My son doesn’t say he’s bored, but he asks for screen time when he’s bored. Sometimes I say yes, but sometimes, I tell him he needs to go play with Legos. Or read… 📚
Aryn The Libraryan 📚 recently posted…Naaman’s Servant: The Beautiful Faith of a Child
[…] (Sharing with Inspire Me Monday) […]
I was reading books and articles about dealing with children’s boredom long before cell phones were even invented – it’s an age-old problem. But ubiquitous screens make it easy to deaden creative pursuits.
I made time to get on the floor and play with my kids when they were little, but I also didn’t want to become their only entertainment source. I wanted them to develop the skill of entertaining themselves even when no one else was around. I knew that would benefit then through life. When they complained of being bored, sometimes I’d suggest activities. Other times I’d say. “Well, I’m sure I can find something for you to do” (usually meaning chores). And then they skedaddled. 🙂 And, like you said with your student, sometimes I just left them alone to figure it out.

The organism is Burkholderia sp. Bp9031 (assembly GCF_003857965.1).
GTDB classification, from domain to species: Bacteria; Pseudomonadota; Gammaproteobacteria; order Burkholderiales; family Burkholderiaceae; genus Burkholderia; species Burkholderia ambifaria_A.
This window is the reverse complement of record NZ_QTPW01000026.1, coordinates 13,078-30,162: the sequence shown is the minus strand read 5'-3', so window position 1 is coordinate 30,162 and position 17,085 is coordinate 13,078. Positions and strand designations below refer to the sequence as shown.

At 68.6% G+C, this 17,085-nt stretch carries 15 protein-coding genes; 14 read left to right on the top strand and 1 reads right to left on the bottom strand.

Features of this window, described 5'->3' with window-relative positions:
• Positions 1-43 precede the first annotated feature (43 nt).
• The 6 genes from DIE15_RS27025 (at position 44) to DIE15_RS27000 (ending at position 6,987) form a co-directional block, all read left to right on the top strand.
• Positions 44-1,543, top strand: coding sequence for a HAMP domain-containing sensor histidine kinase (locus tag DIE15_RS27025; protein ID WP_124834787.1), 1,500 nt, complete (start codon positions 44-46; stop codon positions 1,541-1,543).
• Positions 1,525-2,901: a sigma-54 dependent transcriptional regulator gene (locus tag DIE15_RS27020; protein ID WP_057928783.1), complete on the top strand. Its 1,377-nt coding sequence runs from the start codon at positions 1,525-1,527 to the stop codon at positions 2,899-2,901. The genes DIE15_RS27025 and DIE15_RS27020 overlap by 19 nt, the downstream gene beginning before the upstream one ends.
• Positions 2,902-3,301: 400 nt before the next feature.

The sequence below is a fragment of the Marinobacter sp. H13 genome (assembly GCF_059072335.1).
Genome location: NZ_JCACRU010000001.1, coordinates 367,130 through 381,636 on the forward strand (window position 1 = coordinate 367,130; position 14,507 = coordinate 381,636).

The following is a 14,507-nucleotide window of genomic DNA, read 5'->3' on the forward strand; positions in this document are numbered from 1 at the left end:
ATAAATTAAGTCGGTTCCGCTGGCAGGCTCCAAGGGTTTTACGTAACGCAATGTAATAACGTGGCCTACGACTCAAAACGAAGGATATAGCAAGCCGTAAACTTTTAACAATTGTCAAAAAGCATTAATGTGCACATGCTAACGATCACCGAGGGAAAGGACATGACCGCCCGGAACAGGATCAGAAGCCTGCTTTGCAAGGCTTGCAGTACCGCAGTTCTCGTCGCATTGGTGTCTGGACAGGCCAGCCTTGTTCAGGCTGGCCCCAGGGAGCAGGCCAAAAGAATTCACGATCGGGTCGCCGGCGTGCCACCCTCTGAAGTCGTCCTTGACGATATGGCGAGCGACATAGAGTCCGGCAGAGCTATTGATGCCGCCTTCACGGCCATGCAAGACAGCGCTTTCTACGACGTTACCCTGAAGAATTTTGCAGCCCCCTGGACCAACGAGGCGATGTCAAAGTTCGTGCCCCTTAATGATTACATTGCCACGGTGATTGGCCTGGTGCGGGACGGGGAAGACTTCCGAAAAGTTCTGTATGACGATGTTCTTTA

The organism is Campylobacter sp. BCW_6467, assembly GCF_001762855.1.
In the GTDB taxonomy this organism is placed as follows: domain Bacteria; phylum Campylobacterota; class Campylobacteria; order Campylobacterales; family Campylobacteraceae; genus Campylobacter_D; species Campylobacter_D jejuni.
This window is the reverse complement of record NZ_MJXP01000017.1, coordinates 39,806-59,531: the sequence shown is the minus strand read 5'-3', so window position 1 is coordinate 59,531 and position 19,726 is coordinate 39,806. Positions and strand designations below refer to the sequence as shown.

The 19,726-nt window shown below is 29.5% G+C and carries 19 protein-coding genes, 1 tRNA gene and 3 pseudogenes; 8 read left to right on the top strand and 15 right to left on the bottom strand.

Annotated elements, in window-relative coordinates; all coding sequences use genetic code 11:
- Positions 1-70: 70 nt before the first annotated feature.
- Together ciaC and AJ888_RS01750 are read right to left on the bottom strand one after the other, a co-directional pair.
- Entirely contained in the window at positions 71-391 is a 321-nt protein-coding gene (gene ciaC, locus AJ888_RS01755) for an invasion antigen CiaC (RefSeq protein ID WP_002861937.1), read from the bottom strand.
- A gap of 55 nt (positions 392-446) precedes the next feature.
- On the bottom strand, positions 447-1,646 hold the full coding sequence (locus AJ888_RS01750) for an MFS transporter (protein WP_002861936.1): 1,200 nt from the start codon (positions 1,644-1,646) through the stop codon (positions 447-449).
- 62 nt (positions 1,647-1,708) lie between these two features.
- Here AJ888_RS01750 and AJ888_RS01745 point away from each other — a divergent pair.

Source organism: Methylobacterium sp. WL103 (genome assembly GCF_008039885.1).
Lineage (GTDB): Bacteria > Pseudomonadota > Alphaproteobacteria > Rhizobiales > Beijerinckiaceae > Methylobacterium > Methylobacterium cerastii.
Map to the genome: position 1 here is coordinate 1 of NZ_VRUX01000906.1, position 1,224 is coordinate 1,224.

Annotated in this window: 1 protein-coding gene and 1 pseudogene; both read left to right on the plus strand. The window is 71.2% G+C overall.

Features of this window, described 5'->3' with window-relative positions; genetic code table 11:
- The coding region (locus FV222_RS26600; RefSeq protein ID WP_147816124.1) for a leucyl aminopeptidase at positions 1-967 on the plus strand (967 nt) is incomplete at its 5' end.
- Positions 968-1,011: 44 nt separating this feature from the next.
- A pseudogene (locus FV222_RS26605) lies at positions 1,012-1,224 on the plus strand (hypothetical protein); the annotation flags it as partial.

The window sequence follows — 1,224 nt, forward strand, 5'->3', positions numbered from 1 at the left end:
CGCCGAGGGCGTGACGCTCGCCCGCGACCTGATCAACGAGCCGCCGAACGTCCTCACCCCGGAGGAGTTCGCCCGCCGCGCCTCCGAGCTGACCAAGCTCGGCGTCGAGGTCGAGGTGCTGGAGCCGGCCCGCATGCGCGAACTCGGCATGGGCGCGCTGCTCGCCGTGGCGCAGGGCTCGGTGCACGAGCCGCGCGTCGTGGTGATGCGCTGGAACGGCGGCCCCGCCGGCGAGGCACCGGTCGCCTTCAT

Barbara Harper recently posted…Studying the Parts to Understand the Whole
I agree, I think we all need to learn to deal with being bored. It’s too easy to look for outside stimulation but sometimes the best ideas can come through a bit of boredom when we are forced to think creatively.
I loved what you said, “Our mandate as adults is to model how to handle life’s situations for the generations that come behind us. We don’t need to helicopter, rescue, or supply all the answers.”
I tend to rush in and try to fix things.
Maree Dee recently posted…What Do You See First in Your Spouse? – Grace & Truth Link-Up